Even cowgirls get the blahs.
That's the unmistakable evidence provided by the dreary "Even Cowgirls Get the Blues." Artlessly spun from the whimsical Tom Robbins novel of the '70s, the film never begins to find its footing as it staggers onward through adventures that become increasingly desperate. It's actually quite an unpleasant experience to endure. Presumably Robbins meant his novel as a celebration of American femininity in its various forms as against misogynistic corporate and cultural interests. Presumably he kept it light-footed, witty, deft. But the movie is as leaden as an ingot, beginning with a central conceit that may have charmed on the page but seems grotesque on the screen.
Sissy Hankshaw, Robbins' valiant, peripatetic hero -- a kind of Candy (or Candide) of the '70s -- is the true essence of liberation. She is by profession a world-class hitchhiker, who roams the United States having adventures and seeking her destiny, a fate to which she was born by virtue of her oversized thumbs. Perhaps on the page, this notion had some appeal. When Uma Thurman, dimly playing Sissy, shows off a couple of movie-phony giant thumbs that look as if they're crudely sculpted from Play-Doh, the illusion, and the movie it's meant to sustain, dies.
The story is as peripatetic as Sissy, fecklessly roaming the roads, looking for something it can never find. As it opens, Sissy, nearly 30 and stunningly beautiful, has wandered for nearly two decades and finally come to the conclusion it's time to lose her virginity. She's invited to New York by the Countess, a cross-dressing cosmetics millionaire played to the nines by John Hurt in a pretty good imitation of Tallulah Bankhead. He introduces her to a young artist (Keanu Reeves), who may be the one to deliver her from maidenhood. But this wimpy little plot is dropped quickly, and the Reeves character never begins to make much sense, much less come to life.
The majority of the film plays in a coy, precious tone on the Countess' Montana ranch and spa, where his minions -- notably Angie Dickinson -- are engaged in a struggle with "the cowgirls," a posse of lesbian ranch workers who object to the debasing standards of "beauty" the ranch-spa stands for. They are led by the increasingly more appalling Lorraine Bracco, strident and off-putting, and by Rain Phoenix, sister of the late River, who starred in the director's "My Own Private Idaho."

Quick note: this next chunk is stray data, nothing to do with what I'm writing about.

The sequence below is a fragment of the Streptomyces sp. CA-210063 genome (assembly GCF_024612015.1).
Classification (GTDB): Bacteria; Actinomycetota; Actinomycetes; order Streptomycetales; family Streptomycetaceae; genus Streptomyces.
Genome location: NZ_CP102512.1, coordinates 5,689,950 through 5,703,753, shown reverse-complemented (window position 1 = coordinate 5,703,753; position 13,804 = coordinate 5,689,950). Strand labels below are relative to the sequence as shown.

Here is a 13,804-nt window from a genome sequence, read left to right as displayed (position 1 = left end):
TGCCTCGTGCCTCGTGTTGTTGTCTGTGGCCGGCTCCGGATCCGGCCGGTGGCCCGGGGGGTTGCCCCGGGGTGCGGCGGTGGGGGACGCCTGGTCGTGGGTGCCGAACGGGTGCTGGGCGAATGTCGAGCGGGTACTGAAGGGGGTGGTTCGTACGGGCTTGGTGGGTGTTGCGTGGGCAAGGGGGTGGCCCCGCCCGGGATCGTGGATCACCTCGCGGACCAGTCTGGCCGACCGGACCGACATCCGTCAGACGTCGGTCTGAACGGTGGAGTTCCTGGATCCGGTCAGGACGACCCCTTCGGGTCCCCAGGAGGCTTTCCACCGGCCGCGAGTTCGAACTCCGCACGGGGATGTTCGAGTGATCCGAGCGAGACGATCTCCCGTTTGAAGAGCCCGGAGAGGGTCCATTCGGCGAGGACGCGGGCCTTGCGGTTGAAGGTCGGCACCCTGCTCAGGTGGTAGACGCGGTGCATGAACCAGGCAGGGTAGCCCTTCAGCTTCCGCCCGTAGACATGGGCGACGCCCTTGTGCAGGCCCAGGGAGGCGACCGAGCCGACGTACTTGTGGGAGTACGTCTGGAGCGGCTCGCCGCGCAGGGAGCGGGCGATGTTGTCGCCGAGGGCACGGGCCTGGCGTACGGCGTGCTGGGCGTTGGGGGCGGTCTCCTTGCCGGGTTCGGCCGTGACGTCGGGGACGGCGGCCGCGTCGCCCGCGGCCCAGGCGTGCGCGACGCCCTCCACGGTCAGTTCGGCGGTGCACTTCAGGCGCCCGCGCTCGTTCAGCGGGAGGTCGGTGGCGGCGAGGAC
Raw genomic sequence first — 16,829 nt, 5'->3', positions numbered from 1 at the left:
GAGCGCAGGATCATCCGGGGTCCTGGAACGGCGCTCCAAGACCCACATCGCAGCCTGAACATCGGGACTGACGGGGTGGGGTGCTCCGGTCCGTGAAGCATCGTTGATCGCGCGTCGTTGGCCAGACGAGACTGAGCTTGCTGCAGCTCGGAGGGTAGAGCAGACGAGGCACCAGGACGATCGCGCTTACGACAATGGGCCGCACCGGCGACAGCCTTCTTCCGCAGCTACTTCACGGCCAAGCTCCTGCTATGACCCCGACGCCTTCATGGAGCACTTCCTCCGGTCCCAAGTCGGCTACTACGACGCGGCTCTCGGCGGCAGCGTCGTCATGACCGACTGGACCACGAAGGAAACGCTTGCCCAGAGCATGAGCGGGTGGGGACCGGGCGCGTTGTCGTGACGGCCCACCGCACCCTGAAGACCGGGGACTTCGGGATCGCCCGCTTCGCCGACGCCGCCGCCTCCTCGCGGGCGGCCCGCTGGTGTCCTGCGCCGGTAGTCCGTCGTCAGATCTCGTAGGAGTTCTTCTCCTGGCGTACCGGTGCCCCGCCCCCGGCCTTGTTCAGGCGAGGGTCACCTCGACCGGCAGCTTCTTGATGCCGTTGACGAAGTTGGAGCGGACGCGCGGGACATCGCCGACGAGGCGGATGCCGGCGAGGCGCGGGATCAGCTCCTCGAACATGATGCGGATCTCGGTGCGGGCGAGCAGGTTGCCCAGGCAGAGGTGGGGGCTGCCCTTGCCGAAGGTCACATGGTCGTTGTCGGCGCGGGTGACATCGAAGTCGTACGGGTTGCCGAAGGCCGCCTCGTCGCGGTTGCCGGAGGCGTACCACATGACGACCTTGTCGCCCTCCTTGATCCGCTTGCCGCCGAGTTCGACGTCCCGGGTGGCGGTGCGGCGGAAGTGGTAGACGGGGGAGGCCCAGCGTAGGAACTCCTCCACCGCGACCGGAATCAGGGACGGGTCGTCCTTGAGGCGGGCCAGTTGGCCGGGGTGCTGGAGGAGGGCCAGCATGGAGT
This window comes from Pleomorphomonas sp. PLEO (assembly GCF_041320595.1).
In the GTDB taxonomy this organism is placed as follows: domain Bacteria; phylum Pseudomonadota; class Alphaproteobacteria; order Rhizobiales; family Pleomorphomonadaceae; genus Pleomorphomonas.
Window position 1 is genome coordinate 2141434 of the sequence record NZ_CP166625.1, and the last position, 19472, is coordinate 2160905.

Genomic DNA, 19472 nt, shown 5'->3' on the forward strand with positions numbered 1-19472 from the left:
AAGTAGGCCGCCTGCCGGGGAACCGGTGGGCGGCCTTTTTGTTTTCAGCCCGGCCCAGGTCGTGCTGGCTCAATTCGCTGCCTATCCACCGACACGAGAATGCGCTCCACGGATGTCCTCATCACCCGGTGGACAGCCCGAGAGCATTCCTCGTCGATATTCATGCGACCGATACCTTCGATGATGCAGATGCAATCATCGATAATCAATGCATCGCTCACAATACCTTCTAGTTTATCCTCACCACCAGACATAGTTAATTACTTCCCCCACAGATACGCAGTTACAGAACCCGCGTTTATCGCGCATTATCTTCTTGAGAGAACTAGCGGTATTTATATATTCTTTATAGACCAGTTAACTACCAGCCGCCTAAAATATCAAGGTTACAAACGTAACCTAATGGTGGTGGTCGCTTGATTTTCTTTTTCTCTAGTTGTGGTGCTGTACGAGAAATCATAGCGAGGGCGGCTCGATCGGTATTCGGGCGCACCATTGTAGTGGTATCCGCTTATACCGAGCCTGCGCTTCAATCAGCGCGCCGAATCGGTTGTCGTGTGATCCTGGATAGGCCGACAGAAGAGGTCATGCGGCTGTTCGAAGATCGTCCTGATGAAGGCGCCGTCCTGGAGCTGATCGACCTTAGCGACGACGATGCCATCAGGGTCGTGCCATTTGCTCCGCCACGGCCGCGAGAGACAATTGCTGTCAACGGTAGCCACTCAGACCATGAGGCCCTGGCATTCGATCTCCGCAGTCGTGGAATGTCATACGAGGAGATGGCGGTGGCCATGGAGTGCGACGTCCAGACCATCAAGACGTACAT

The depth of the River connection can be the only reason for Rain's appearance as a character called -- more leaden whimsy -- "Bonanza Jellybean." She's by no stretch of the imagination a professional actress and, given the limited extent of Thurman's own skills, the love affair between her and Sissy, meant to be the fuel that drives the engine, remains resolutely inert.
The movie was famously withdrawn from release last fall for emergency recutting by Van Sant. The newly revamped product looks like a film that's been recut in the middle of a typhoon. The truncation of the Keanu Reeves subplot is only one such barbarism; other famous faces show up in parts reduced to snippets, including Roseanne Arnold, Sean Young, Ed Begley Jr. and Noriyuki "Pat" Morita. Even William S. Burroughs appears in a meaningless scene.
It also feels dated -- a chunk of hyperfervid '70s counterculture simply dumped, unaltered, into our less sentimental and more dangerous time. The cowgirls are devotees of peyote, among other interests, which the film represents as a radical lifestyle choice instead of a stupid waste of time. Its villains are the usual straw men easy to tilt on their butts, and its heroines represent the spirit of cloying phony-mysticism and squawky, strident feminism. There's no one to root for except yourself for surviving it.
It's just a mess.
"Even Cowgirls Get the Blues"
Starring Uma Thurman and Rain Phoenix
Directed by Gus Van Sant
Released by Fine Line